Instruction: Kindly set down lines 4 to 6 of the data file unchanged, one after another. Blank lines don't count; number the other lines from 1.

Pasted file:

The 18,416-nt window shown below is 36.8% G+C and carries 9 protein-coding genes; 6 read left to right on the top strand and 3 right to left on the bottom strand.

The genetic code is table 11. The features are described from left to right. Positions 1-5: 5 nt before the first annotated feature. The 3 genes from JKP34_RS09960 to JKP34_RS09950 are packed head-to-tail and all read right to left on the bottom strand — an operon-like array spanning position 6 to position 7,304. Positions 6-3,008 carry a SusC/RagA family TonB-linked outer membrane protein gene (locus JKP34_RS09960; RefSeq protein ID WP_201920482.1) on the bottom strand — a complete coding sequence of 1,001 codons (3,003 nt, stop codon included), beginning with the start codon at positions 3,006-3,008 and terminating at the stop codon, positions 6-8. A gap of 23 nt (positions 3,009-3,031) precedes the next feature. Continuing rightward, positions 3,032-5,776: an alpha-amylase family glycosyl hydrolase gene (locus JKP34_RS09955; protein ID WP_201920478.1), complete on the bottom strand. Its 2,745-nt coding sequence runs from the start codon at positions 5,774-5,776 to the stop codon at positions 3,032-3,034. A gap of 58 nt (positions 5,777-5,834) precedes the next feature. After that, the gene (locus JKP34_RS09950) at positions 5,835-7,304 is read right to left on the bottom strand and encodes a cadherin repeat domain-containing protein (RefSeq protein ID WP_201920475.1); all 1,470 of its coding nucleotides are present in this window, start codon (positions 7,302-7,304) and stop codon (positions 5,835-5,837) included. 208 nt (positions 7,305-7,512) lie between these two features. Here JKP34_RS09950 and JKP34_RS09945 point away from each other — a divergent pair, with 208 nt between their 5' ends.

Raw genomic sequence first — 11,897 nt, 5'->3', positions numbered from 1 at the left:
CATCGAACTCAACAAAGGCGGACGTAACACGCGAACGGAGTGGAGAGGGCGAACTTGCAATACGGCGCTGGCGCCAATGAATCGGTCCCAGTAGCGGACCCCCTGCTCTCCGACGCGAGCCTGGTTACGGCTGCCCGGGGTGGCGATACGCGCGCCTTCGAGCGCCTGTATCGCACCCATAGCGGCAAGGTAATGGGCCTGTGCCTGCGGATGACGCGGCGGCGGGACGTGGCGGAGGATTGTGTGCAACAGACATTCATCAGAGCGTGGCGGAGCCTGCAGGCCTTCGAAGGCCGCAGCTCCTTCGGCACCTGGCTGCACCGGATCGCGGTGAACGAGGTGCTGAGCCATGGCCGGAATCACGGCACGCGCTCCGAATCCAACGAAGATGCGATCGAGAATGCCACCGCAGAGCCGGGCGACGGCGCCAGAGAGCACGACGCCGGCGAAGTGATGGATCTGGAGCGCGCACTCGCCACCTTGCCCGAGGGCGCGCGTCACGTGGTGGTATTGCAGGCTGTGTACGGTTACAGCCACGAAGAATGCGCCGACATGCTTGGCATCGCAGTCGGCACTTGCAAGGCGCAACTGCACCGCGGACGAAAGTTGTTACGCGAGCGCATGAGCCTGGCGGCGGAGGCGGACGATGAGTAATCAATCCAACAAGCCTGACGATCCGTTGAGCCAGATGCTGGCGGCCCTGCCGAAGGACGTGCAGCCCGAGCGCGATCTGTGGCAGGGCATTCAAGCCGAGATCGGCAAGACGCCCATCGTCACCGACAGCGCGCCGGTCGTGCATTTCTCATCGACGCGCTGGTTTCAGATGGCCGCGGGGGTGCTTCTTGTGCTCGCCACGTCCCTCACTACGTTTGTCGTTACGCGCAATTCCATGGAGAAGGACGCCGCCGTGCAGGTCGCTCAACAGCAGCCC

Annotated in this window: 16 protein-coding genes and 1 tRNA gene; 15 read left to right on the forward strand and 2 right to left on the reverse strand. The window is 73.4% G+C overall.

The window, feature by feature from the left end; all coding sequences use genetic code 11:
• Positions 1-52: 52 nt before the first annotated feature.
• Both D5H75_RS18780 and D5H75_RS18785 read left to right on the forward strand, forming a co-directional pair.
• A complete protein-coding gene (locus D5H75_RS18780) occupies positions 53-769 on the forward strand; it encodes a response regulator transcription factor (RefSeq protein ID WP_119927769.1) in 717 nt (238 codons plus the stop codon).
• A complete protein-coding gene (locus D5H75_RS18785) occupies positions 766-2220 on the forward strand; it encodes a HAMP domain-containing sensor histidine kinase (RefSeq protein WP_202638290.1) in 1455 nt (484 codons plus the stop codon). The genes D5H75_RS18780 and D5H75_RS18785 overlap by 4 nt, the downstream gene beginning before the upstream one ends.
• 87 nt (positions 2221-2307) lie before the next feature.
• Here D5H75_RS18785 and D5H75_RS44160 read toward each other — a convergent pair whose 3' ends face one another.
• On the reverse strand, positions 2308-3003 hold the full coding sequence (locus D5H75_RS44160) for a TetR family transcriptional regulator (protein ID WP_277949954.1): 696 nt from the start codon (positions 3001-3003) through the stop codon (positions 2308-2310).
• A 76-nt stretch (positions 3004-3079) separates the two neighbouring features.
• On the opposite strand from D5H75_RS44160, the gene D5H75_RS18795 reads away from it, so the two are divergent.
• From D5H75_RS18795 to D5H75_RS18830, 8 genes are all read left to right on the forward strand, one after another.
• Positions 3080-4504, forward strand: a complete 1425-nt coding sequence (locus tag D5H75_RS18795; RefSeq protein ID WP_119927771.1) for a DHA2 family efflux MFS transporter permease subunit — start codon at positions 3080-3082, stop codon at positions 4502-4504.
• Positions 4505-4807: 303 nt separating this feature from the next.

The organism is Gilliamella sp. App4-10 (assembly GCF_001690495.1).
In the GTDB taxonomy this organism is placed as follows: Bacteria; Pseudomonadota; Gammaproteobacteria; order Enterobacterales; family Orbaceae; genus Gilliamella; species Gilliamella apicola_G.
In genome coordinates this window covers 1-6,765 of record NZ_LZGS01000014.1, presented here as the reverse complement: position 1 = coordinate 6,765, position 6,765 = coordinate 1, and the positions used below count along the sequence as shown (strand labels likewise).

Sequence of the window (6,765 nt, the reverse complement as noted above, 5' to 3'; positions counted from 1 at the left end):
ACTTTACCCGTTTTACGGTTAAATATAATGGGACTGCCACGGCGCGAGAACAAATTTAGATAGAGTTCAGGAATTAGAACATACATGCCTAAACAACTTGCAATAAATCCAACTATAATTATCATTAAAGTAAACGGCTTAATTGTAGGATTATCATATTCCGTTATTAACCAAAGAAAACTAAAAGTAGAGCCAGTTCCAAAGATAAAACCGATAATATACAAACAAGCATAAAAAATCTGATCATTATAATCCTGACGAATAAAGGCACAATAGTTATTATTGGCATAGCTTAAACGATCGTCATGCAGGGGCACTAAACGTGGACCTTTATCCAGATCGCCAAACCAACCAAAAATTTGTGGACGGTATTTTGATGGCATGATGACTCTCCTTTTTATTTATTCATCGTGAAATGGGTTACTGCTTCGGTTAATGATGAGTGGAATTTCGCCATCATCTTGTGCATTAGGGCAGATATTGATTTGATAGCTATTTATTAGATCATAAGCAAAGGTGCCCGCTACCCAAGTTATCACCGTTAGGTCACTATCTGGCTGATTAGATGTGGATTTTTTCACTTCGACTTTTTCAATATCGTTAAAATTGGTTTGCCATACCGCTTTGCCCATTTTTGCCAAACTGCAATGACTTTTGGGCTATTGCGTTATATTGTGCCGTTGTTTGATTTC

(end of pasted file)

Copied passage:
CATCGAACTCAACAAAGGCGGACGTAACACGCGAACGGAGTGGAGAGGGCGAACTTGCAATACGGCGCTGGCGCCAATGAATCGGTCCCAGTAGCGGACCCCCTGCTCTCCGACGCGAGCCTGGTTACGGCTGCCCGGGGTGGCGATACGCGCGCCTTCGAGCGCCTGTATCGCACCCATAGCGGCAAGGTAATGGGCCTGTGCCTGCGGATGACGCGGCGGCGGGACGTGGCGGAGGATTGTGTGCAACAGACATTCATCAGAGCGTGGCGGAGCCTGCAGGCCTTCGAAGGCCGCAGCTCCTTCGGCACCTGGCTGCACCGGATCGCGGTGAACGAGGTGCTGAGCCATGGCCGGAATCACGGCACGCGCTCCGAATCCAACGAAGATGCGATCGAGAATGCCACCGCAGAGCCGGGCGACGGCGCCAGAGAGCACGACGCCGGCGAAGTGATGGATCTGGAGCGCGCACTCGCCACCTTGCCCGAGGGCGCGCGTCACGTGGTGGTATTGCAGGCTGTGTACGGTTACAGCCACGAAGAATGCGCCGACATGCTTGGCATCGCAGTCGGCACTTGCAAGGCGCAACTGCACCGCGGACGAAAGTTGTTACGCGAGCGCATGAGCCTGGCGGCGGAGGCGGACGATGAGTAATCAATCCAACAAGCCTGACGATCCGTTGAGCCAGATGCTGGCGGCCCTGCCGAAGGACGTGCAGCCCGAGCGCGATCTGTGGCAGGGCATTCAAGCCGAGATCGGCAAGACGCCCATCGTCACCGACAGCGCGCCGGTCGTGCATTTCTCATCGACGCGCTGGTTTCAGATGGCCGCGGGGGTGCTTCTTGTGCTCGCCACGTCCCTCACTACGTTTGTCGTTACGCGCAATTCCATGGAGAAGGACGCCGCCGTGCAGGTCGCTCAACAGCAGCCC

Annotated in this window: 16 protein-coding genes and 1 tRNA gene; 15 read left to right on the forward strand and 2 right to left on the reverse strand. The window is 73.4% G+C overall.

The window, feature by feature from the left end; all coding sequences use genetic code 11: